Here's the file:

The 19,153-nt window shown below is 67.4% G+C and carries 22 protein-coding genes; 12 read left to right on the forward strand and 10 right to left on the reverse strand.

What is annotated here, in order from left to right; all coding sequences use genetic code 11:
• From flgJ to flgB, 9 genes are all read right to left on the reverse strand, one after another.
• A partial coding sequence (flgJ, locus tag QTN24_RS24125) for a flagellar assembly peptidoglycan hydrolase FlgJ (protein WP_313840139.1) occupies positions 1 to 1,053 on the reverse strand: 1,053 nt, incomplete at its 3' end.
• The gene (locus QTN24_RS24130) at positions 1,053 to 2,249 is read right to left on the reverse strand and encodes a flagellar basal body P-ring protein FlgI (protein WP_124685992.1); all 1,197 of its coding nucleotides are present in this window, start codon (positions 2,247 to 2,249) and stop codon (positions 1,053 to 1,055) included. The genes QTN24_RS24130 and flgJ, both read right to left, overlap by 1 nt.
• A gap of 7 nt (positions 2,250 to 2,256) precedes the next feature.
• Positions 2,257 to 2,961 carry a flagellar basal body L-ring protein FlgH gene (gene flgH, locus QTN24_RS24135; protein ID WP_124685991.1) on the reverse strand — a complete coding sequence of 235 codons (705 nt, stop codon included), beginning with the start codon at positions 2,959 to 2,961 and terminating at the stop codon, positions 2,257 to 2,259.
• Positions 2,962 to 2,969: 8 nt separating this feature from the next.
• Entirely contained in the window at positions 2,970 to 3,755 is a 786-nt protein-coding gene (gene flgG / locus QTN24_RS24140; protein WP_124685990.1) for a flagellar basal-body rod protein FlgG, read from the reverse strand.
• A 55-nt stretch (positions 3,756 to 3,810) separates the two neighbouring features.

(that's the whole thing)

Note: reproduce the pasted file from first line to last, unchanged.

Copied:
The 19,153-nt window shown below is 67.4% G+C and carries 22 protein-coding genes; 12 read left to right on the forward strand and 10 right to left on the reverse strand.

What is annotated here, in order from left to right; all coding sequences use genetic code 11:
• From flgJ to flgB, 9 genes are all read right to left on the reverse strand, one after another.
• A partial coding sequence (flgJ, locus tag QTN24_RS24125) for a flagellar assembly peptidoglycan hydrolase FlgJ (protein WP_313840139.1) occupies positions 1 to 1,053 on the reverse strand: 1,053 nt, incomplete at its 3' end.
• The gene (locus QTN24_RS24130) at positions 1,053 to 2,249 is read right to left on the reverse strand and encodes a flagellar basal body P-ring protein FlgI (protein WP_124685992.1); all 1,197 of its coding nucleotides are present in this window, start codon (positions 2,247 to 2,249) and stop codon (positions 1,053 to 1,055) included. The genes QTN24_RS24130 and flgJ, both read right to left, overlap by 1 nt.
• A gap of 7 nt (positions 2,250 to 2,256) precedes the next feature.
• Positions 2,257 to 2,961 carry a flagellar basal body L-ring protein FlgH gene (gene flgH, locus QTN24_RS24135; protein ID WP_124685991.1) on the reverse strand — a complete coding sequence of 235 codons (705 nt, stop codon included), beginning with the start codon at positions 2,959 to 2,961 and terminating at the stop codon, positions 2,257 to 2,259.
• Positions 2,962 to 2,969: 8 nt separating this feature from the next.
• Entirely contained in the window at positions 2,970 to 3,755 is a 786-nt protein-coding gene (gene flgG / locus QTN24_RS24140; protein WP_124685990.1) for a flagellar basal-body rod protein FlgG, read from the reverse strand.
• A 55-nt stretch (positions 3,756 to 3,810) separates the two neighbouring features.